1) Be the kind of character people WANT to believe in and trust. This is rarely done by coming up with a catchy catchphrase. It takes demonstration, consistency and clarity of message.

Strong personalities take us on journeys and activate the imagination. Polarizing figures force us to make choices. Authoritative experts engender trust. Enthusiastic people are contagious. Don’t you feel like you know the characters and celebrities personally?

  • David Blane
  • Elon Musk
  • Stephen Curry (NBA’s 2015 MVP)
  • Warren Buffett
  • Oprah Winfrey
  • Rick Grimes (from Walking Dead)

2) Stack the value – and don’t leave out the cost of inaction.

Let me use an example from my world. John Carlton touts himself as “the most ripped-off and respected copywriter on the planet.” And he probably is. You wouldn’t take that at face value, but after reading his stuff, listening to him and seeing how many other people esteem him, you’ll come to the conclusion that he’s legit.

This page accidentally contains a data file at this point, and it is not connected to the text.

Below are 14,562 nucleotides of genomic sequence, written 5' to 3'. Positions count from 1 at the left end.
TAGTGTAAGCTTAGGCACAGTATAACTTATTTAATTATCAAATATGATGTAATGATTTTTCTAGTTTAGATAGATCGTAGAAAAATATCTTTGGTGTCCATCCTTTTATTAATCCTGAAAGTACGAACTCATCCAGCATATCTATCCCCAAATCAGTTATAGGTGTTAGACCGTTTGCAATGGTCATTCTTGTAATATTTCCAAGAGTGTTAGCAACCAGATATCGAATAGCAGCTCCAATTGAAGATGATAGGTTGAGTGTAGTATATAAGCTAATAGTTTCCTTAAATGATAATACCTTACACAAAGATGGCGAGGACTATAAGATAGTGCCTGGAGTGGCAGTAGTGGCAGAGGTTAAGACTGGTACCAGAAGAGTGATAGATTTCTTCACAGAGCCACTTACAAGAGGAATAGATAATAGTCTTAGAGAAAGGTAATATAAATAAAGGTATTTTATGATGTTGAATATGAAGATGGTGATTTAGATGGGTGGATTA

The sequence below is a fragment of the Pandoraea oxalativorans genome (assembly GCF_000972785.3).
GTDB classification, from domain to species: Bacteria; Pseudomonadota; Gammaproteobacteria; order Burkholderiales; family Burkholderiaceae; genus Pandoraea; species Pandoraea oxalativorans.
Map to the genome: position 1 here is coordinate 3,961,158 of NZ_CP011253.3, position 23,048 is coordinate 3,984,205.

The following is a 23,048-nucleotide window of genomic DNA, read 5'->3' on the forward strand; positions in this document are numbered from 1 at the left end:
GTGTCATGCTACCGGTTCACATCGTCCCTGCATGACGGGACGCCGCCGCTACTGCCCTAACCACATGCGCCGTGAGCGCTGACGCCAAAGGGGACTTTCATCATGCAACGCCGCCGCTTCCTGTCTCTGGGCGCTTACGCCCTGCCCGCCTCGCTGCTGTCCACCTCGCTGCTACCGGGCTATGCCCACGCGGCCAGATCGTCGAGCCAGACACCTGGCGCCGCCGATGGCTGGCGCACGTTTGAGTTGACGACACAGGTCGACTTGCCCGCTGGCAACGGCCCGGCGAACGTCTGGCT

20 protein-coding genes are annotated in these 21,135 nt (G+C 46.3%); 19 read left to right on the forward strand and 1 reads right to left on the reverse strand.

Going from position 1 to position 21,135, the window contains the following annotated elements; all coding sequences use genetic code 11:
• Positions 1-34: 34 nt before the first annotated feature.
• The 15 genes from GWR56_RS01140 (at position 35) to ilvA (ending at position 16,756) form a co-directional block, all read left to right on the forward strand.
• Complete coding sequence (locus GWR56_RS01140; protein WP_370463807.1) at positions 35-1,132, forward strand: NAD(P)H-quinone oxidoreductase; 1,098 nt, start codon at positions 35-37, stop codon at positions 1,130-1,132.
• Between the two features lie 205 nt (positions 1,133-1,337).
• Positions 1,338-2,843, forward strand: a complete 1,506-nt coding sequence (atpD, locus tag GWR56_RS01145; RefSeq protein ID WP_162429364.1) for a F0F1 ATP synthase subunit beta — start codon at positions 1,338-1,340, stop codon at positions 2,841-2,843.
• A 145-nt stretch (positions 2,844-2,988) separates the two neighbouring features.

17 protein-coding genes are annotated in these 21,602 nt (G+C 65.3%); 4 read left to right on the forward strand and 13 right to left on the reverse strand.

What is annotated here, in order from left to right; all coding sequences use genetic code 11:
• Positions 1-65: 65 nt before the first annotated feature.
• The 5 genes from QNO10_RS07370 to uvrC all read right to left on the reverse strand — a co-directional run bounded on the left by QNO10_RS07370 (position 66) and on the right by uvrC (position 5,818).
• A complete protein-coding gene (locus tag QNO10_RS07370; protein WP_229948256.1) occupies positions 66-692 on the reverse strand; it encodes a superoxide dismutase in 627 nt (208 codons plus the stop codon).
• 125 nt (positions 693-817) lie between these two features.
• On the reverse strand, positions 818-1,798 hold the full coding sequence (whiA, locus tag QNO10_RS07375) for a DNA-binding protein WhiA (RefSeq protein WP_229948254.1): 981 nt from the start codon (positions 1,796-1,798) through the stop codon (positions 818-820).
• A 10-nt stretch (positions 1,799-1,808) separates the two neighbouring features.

If you’re looking for a copywriting mentor, he’s right at the top of the list. If you COULD hire him, the value is clear. If you’re thinking about hiring someone else, it is implied that such a decision will cost you unspeakable sums in lost profit.

Believe me, Carlton’s public persona is no accident.

Think about a simpler proposition: the George Foreman Grill. The value stack is making delicious food quickly and easily with less fat than other cooking methods. The cost of inaction? Rubbery burgers swimming in pools of liquid cow fat on your dinner table.